We are dealing with an entirely different factual situation. There exists here no requirement that Diebold waive his immunity under the fifth amendment. Nor is there a threat that he will be fired simply for invoking that privilege. See Baxter v. Palmigiano, 425 U.S. 308, 317-18, 96 S.Ct. 1551, 1557-1558, 47 L.Ed.2d 810 (1975). ("In this respect, this case is very different from the circumstances before the Court in the Garrity-Lefkowitz decisions, where refusal to submit to interrogation and to waive the Fifth Amendment privilege, Standing alone and without regard to the other evidence, resulted in loss of employment or opportunity to contract with the State.") (Emphasis added.) Since there is no showing that Diebold must either answer questions which might incriminate him in future criminal proceedings or forfeit his job, we find no impermissible sanction in the Commission's rules.


Finally, Diebold argues that his situation presents a special problem because he has already been indicted, and perhaps faces a greater threat to his fifth amendment rights. We feel that this distinction has no bearing on the constitutional issues involved. Furthermore, we agree with the position of the Fifth Circuit Court of Appeals in United States v. White, 589 F.2d 1283, 1286 (5th Cir. 1979), which was issued in response to the same arguments Diebold sets forth in this appeal:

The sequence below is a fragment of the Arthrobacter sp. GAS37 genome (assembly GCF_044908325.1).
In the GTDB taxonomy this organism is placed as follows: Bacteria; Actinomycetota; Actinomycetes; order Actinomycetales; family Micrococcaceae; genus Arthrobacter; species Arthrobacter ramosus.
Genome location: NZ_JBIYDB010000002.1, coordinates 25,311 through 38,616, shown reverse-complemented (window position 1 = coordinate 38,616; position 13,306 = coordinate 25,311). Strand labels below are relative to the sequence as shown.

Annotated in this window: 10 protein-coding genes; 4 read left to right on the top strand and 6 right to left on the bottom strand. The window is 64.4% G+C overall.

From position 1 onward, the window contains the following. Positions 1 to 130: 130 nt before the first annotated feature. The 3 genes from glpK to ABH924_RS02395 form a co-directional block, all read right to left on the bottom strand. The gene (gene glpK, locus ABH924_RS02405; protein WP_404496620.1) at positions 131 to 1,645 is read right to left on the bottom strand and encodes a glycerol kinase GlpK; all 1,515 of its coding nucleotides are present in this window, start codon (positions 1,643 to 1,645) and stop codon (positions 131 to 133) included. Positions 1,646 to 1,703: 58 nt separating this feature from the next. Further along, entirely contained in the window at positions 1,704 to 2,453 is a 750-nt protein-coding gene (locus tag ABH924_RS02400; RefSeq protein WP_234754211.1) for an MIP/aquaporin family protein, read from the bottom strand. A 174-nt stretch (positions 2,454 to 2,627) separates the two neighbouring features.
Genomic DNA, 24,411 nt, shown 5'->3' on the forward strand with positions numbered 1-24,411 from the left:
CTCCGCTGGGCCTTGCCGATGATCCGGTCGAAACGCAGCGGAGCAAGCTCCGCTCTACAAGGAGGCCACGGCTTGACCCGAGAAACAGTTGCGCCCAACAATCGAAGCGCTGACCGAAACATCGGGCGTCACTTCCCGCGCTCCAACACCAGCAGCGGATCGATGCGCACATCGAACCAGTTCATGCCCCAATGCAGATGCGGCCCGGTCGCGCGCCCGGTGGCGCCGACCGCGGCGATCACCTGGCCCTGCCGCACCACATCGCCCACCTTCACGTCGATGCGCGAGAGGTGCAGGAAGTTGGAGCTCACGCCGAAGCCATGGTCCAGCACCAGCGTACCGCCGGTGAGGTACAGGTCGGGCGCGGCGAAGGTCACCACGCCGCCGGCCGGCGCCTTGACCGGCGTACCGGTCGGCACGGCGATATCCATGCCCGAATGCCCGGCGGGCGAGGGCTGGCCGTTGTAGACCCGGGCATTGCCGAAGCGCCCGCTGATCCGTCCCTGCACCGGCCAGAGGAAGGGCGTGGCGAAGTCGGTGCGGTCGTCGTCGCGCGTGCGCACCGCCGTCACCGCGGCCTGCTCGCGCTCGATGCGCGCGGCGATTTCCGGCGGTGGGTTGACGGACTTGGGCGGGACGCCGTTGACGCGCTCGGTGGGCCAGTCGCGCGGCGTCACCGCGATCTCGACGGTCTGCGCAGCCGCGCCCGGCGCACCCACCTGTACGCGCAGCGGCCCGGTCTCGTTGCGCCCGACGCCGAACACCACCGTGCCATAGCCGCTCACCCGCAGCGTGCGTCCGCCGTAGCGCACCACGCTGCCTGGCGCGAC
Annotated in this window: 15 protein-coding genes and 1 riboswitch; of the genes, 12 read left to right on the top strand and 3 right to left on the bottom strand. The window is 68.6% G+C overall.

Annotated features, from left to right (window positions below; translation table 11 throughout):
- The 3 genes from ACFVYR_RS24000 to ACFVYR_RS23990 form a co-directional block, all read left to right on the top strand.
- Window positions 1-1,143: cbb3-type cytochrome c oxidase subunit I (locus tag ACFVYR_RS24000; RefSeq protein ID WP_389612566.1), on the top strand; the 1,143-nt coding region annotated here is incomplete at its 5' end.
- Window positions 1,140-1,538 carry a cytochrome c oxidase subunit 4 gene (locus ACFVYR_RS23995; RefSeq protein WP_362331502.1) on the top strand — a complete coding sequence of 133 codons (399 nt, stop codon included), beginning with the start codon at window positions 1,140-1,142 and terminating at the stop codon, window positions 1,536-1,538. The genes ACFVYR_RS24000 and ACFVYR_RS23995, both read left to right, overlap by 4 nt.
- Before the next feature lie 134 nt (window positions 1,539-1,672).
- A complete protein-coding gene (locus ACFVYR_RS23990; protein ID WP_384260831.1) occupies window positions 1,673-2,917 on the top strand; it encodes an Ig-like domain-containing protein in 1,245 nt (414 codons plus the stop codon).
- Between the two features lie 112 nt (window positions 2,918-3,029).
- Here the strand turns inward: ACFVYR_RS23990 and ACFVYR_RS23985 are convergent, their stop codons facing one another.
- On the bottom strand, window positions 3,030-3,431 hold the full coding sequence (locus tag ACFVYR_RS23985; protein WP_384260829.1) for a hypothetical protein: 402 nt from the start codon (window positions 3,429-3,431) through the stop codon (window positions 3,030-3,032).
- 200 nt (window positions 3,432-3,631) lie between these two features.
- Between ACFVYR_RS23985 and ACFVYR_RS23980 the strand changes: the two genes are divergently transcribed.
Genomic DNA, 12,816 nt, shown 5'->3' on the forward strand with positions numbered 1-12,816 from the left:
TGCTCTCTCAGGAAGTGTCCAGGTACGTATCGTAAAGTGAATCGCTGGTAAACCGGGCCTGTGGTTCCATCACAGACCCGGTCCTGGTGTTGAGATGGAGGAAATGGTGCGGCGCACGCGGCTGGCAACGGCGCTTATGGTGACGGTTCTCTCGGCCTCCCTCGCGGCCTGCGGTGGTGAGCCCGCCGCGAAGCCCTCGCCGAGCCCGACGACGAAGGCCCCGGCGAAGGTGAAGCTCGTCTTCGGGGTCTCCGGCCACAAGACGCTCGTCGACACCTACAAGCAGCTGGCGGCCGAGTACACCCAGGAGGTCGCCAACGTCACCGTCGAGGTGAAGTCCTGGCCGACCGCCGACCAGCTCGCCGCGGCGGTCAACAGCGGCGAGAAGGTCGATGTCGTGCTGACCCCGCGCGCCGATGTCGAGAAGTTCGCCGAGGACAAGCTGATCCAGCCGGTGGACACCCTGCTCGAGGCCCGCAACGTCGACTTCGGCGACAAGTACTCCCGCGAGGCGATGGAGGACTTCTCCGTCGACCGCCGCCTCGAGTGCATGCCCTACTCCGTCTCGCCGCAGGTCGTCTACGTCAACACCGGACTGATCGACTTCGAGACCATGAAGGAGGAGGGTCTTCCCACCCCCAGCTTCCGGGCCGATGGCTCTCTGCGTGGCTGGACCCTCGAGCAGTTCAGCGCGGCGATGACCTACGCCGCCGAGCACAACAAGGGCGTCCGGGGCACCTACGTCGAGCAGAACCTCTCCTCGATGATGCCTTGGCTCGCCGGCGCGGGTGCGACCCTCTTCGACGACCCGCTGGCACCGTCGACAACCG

Keno contends that being forced to go to trial in a civil case while criminal charges arising out of the same conduct were pending forced him to choose between preserving his fifth amendment privilege and losing the civil suit. It appears to us, however, that Keno overstates his dilemma. He was not forced to surrender his privilege against self-incrimination in order to prevent a judgment against him; although he may have been denied his most effective defense by remaining silent, there is no indication that invocation of the fifth amendment would have necessarily resulted in an adverse judgment.


We have examined Diebold's other arguments and find them similarly to be without merit. Accordingly, we affirm the decision of the district court.


The Honorable EDWARD J. McMANUS, Chief Judge, United States District Court for the Northern District of Iowa, sitting by designation


The Honorable James H. Meredith, Chief Judge, United States District Court for the Eastern District of Missouri


Diebold sought to enjoin the Commission from holding a dismissal appeal hearing until after the criminal case had been concluded


At the hearing the chairman made the following statement:

We do not believe that there is anything in the rules which would require or mandate as a separate grounds for dismissal would not mandate Mr. Diebold's dismissal if he refused to answer a question invoking his Fifth Amendment privileges. In other words, we do not believe that would be a separate grounds for mandatory dismissal under our rules.